In 1590 at Skipton Castle in Yorkshire the Countess of Cumberland, Margaret Russell gave birth to a daughter, Anne. Her father was George Clifford one of England’s heros; explorer, commander of ships during the Spanish Armada, favourite and champion of Queen Elizabeth I. However, whatever his public reputation, privately he was not much of a husband and father.
George Clifford died in 1605 when his daughter was just fifteen. His final act of neglect was to disinherit his daughter of all the land, titles and possessions of the Clifford estates. Why he did this is not clear. Perhaps he felt that the responsibilities were too much for a young lady to carry. The estate was substantial encompassing the old county of Westmoreland and parts of North Yorkshire. Five castles stood within the boundaries – Skipton to the south, Brougham in the north with Appleby, Brough and Pendragon in between – in all some 90,000 acres.He willed his estate to his brother, Anne’s uncle Francis and his brother’s male heirs. The problem was that legally, he could not disinherit his daughter. By an entail made by an earlier Clifford, the estates were to be left to direct descendants regardless of gender. In effect George Clifford’s will was invalid and the fight was on!
George had reckoned without his daughter’s persistence, even stubborness and her very acute sense of what was due to her. Together with her mother they start a legal action in the earl marshall’s court which is dismissed. A year later in 1607 they demolish her uncle’s case and the judges decide that half the estate is rightfully hers. Her uncle however refuses to yield any of the estates.
In 1609 Anne marries the Earl of Dorset, Richard Sackville.
Like her father he is a courtier with expensive tastes and frequently empty pockets. He takes charge of the lawsuit and in 1615 the courts decide she can chose one or other half of the estates Skipton or Westmoreland but she cannot have them both. But no, Anne is adamant, she wants what she is entitled to and that is that.
The situation hots up. Anne is now subject to criticism from her friends who urge her to settle. Her husband uses both threats and fine words and she suffers an hour and a half of sermonising from the Archbishop of Canterbury. She digs her heels in.
In 1616 she buys time to relieve the pressure on her. She insists that she must discuss the settlement terms with her mother. She goes north to meet her and the response she sends back is ‘a direct denial’ to agree to the settlement. Now the situation really sizzles.
In May that year her husband tells her she may no longer live in his houses, Knowle and Bolebrooke. He sends a message saying he will see her one last time. A further letter is sent telling her to send their only child to London, to be separated from her. Then her husband changes tactics. He tries to sweeten her and delays the separation from her child. The whole affair becomes the talk of the London society and she comes in for heavy condemnation for her intransigence. All the while she is quite alone, living quietly in the country, suffering ill health whilst her husband enjoys himself, expensively, in London. She writes sadly,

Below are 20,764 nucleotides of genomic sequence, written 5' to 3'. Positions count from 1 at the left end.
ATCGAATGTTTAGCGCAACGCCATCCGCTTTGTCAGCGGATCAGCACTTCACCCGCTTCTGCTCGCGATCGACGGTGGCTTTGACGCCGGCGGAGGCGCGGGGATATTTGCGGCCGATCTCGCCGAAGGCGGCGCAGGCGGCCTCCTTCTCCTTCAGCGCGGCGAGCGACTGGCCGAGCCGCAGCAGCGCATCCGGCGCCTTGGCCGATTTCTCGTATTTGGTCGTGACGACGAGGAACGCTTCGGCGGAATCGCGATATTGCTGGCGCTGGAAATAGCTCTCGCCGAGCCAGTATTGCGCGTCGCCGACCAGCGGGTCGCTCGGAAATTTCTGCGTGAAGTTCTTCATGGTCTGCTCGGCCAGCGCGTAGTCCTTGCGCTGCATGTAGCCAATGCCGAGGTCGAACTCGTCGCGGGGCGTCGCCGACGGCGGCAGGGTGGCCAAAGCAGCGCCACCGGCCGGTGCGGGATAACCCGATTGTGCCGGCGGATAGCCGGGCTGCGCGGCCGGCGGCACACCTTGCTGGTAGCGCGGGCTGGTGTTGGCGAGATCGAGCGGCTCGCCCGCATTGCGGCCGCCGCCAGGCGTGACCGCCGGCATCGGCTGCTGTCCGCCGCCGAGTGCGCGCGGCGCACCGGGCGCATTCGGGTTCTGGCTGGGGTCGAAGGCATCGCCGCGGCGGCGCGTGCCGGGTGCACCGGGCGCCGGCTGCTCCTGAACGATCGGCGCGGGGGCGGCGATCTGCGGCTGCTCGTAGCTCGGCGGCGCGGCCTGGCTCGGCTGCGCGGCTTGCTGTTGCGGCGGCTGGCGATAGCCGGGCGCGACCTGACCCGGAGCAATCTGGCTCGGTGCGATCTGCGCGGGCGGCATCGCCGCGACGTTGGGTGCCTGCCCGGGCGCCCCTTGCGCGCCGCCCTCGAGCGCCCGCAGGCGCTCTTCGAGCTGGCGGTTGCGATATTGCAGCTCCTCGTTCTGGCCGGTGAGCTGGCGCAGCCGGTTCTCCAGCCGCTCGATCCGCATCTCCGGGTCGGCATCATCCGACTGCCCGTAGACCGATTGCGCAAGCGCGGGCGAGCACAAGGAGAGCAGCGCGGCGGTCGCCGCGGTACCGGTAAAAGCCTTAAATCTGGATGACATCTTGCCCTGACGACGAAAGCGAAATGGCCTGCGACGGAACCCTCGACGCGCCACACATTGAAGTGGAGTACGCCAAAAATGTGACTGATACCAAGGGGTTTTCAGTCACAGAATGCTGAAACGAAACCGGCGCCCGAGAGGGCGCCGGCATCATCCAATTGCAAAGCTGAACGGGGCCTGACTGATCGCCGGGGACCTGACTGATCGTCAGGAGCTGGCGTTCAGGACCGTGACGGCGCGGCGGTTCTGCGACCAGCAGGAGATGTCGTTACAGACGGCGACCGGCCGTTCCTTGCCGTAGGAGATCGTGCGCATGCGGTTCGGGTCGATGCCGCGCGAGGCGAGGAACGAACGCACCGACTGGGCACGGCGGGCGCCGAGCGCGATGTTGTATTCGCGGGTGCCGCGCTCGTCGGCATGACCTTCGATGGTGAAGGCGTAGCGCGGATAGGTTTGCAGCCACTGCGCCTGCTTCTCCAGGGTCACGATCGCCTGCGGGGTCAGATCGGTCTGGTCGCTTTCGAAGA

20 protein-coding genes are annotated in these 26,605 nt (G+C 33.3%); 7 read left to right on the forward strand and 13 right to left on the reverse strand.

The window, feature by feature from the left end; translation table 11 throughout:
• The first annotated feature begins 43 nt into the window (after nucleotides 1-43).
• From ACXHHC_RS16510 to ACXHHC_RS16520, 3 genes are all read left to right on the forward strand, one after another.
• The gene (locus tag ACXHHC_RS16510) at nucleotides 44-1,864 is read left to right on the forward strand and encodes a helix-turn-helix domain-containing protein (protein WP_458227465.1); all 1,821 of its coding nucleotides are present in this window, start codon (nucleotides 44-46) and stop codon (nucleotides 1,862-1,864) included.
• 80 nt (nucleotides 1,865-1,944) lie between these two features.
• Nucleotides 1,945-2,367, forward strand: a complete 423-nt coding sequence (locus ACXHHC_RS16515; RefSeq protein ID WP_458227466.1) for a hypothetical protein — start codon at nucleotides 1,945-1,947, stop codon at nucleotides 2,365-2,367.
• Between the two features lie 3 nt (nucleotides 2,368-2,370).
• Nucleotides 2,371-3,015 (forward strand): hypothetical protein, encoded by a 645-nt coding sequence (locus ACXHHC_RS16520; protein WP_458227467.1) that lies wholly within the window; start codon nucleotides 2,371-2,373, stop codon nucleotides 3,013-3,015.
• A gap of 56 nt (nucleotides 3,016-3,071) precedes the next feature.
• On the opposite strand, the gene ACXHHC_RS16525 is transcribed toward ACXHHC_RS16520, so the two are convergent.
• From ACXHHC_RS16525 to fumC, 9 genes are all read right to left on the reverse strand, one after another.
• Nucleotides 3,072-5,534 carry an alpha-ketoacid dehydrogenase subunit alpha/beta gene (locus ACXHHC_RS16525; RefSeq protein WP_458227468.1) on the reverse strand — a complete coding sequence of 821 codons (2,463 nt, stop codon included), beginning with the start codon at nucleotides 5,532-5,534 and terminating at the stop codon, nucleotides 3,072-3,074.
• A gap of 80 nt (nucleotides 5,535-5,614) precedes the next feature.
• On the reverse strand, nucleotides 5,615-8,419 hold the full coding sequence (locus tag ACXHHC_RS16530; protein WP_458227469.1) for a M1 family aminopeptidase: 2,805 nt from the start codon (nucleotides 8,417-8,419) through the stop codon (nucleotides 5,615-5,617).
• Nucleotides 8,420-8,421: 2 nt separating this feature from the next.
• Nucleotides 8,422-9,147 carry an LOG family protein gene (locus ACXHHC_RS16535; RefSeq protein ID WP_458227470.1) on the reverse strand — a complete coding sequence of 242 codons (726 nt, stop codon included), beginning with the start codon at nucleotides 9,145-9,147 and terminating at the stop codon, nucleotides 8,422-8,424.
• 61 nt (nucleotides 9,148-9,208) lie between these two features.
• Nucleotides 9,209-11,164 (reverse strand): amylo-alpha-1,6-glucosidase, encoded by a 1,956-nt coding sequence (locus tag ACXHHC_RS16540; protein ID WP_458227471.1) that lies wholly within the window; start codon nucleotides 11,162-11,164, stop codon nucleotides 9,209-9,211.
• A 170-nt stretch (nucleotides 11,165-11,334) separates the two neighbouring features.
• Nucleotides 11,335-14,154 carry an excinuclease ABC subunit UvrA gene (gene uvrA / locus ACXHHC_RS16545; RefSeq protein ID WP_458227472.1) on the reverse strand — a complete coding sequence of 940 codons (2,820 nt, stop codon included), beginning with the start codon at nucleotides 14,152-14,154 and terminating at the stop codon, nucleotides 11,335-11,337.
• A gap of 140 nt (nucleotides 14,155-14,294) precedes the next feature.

‘Being condemned by most folk…I may truly say I am like an owl in the desert.’*
At the end of the month Anne loses her only ally, her mother who dies at Brougham castle.
Her husband, ever with an eye to the main chance, sends her to Brougham to take possession. Fights break out between Anne’s faithful retainers and her uncle’s men. Her husband and her cousin are set to fight a duel. The king, James I steps in. He tells her husband to fetch Anne back from the north and he, the king himself, will settle matters once and for all.
So, in January 1617 Anne finds herself back in London and summoned to the king’s presence. He asks both Anne and her husband to trust him and leave the matter in his hands. Her husband readily agrees but Anne beseeches the king to:
‘pardon me for that I would never part with Westmoreland while I lived under any conditions whatsoever.’
The king subjects her to both fair and foul means of persuasion yet still she resists. Two days later she is sent for again. This time she has not only the king and her husband to contend with but also her uncle and cousin plus any number of other nobles. Everyone agrees to submit to the king’s judgement…except Anne. At this, she is subjected to much harassment. In Anne’s words:
‘The king flew into a great chaffe’
at which point, fearing that she might be publicly disgraced, her husband puts her out of the room. After which a settlement is agreed upon. Her uncle gets all the estates and she is awarded £17,000 compensation which is quickly snaffled by her husband. In effect she has nothing. The fight is over.
However, in all good stories there is a twist in the tale. Anne’s great great grandfather Henry was a keen astronomer and astrologer. There is a tradition that on the birth of his grandson (Anne’s grandfather) he read the stars. He predicted that this new grandson would have two sons ‘between whom and their descendants there would be great lawsuits and that the heirs male of the line should end with these two sons…or thereafter’.
And that is what happened. Anne’s uncle Francis died and the estates passed to his only son, her cousin Henry who died without a male heir.
Nearly forty years after it all began Lady Anne Clifford regained her inheritance and as she approached her sixtieth year she moved back north to claim her lands and never again left them. She died in the great chamber at Brougham castle in 1670.
*’I am like an owl of the desert; loving solitude, moping among ruins, hooting discordantly.’ Psalm 102:6